What did Roberts-John think when she was informed of Hadad’s legal manoeuvre through the press—so soon after her phone call, without warning, and just hours before their own court date?

Walkes’ attorney gave a mirthless laugh. Although their hearing will resume on December, she knows they can be little meaningful progress while the BIA is in effect.

“It is an ongoing matter,” she said, “and I don’t want to jeopardise my client’s case by telling you my thoughts on that [TTFA move]!”

British football agent Mike Berry, who represents Lawrence, was more blunt.

“It looks like another expensive delaying tactic by the normalisation committee, on top of the lack of action over the last 18 months so far,” said Berry. “No doubt the appointed trustee and Hadad and company will carry on being paid their costly fees while the creditors continue to wait!”

And how do TTFA stakeholders feel?

Trinidad and Tobago Football Referees Association (TTFRA) president Osmond Downer, one of the authors of the TTFA Constitution, said he received several phone calls on Monday from members who wanted to know if the normalisation committee could turn to the Bankruptcy and Insolvency Act without consulting them.

In Downer’s opinion, Hadad is on solid ground from a constitutional standpoint.

Article 82 of the TTFA Constitution states: ‘Any decision relating to the dissolution of TTFA requires a majority of three quarters of all of the Members, which must be obtained at a general meeting specially convened for the purpose.’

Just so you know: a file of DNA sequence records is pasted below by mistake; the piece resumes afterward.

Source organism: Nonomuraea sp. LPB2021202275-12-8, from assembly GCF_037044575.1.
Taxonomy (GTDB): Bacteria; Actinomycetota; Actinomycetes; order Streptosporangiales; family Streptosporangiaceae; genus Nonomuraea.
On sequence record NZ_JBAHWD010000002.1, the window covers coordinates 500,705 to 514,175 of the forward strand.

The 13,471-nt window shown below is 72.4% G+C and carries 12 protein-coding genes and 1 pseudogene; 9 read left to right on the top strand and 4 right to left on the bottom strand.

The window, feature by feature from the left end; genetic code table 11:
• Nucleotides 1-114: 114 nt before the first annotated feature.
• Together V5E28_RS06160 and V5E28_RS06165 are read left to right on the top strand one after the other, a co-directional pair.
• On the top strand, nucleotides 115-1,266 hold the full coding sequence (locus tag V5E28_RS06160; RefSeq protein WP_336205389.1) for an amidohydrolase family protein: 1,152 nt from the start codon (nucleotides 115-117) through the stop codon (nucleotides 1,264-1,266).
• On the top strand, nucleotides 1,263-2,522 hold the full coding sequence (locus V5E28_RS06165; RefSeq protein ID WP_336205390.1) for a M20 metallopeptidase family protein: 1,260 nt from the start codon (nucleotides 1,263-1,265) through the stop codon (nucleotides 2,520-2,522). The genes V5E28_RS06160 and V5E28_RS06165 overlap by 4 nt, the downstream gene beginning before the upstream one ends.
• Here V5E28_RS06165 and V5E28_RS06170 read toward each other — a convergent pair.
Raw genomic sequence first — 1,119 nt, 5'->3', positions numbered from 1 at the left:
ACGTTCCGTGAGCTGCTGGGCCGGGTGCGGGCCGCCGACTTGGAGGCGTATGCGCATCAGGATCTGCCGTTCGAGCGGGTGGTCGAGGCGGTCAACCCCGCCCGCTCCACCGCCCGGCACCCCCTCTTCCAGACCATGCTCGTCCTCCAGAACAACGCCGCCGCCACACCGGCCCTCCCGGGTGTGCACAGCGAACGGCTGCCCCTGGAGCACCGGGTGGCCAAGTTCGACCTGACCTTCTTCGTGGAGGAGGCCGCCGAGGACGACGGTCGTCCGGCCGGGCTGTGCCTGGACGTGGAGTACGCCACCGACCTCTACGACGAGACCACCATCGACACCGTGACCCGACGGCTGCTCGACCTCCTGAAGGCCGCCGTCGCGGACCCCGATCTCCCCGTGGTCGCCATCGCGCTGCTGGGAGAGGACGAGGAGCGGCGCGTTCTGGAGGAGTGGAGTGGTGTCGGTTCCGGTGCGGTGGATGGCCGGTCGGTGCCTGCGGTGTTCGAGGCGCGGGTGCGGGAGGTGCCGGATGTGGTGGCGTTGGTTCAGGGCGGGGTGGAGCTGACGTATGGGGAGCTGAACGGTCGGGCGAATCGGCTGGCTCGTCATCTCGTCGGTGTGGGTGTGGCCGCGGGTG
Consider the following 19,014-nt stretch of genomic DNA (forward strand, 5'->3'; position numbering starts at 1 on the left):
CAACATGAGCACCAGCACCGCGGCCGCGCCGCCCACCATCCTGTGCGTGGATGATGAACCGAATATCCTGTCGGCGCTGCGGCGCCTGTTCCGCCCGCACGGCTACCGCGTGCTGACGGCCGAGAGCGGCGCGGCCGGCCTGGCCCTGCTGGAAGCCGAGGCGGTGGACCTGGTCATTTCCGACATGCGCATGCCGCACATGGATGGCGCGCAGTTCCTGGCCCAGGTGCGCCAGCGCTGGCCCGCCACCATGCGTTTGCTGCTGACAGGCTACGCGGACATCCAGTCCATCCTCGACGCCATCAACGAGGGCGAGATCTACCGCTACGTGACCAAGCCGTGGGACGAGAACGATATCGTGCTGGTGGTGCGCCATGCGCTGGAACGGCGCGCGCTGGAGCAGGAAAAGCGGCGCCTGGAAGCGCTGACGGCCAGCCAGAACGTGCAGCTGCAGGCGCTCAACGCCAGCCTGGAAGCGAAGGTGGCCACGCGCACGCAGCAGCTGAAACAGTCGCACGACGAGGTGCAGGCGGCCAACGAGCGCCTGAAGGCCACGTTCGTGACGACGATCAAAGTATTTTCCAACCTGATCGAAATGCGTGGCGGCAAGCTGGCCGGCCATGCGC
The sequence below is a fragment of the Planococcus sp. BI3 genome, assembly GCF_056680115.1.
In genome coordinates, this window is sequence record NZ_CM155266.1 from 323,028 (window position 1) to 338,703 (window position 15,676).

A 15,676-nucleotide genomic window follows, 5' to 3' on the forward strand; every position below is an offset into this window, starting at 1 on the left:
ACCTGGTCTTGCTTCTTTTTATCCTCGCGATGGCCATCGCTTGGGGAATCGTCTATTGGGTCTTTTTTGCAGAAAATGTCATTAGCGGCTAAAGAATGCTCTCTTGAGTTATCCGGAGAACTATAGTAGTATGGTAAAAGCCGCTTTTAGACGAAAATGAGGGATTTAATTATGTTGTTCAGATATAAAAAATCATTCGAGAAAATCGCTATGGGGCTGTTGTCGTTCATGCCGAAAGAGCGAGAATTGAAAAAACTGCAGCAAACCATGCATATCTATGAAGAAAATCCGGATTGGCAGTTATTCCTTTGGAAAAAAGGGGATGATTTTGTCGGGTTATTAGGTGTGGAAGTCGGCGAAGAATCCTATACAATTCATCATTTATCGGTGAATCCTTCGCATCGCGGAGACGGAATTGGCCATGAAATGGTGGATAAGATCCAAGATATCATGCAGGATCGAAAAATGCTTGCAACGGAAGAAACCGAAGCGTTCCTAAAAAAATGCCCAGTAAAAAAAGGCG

“They have not declared bankruptcy, so this doesn’t fall under that,” said Downer. “The main mandate of the normalisation committee was to try to solve the big debt. So they are not bound to call a general meeting to inform members about this because it falls within the mandate given by Fifa.

“[…] If the feeling is that they will be able to deal with the debt easier without having the creditors on the back [through the Act] and this move can allow them to do that ‘in peace’, then it is a smart move.

“Otherwise the creditors could have moved in on the TTFA at any time… So there is nothing wrong with it.”

A qualified accountant with knowledge of the local football scene, who spoke to Wired868 on condition of anonymity, was less impressed.

The normalisation committee has stopped using the TTFA’s established bank accounts, without informing the general meeting or even its own employees about where it banks.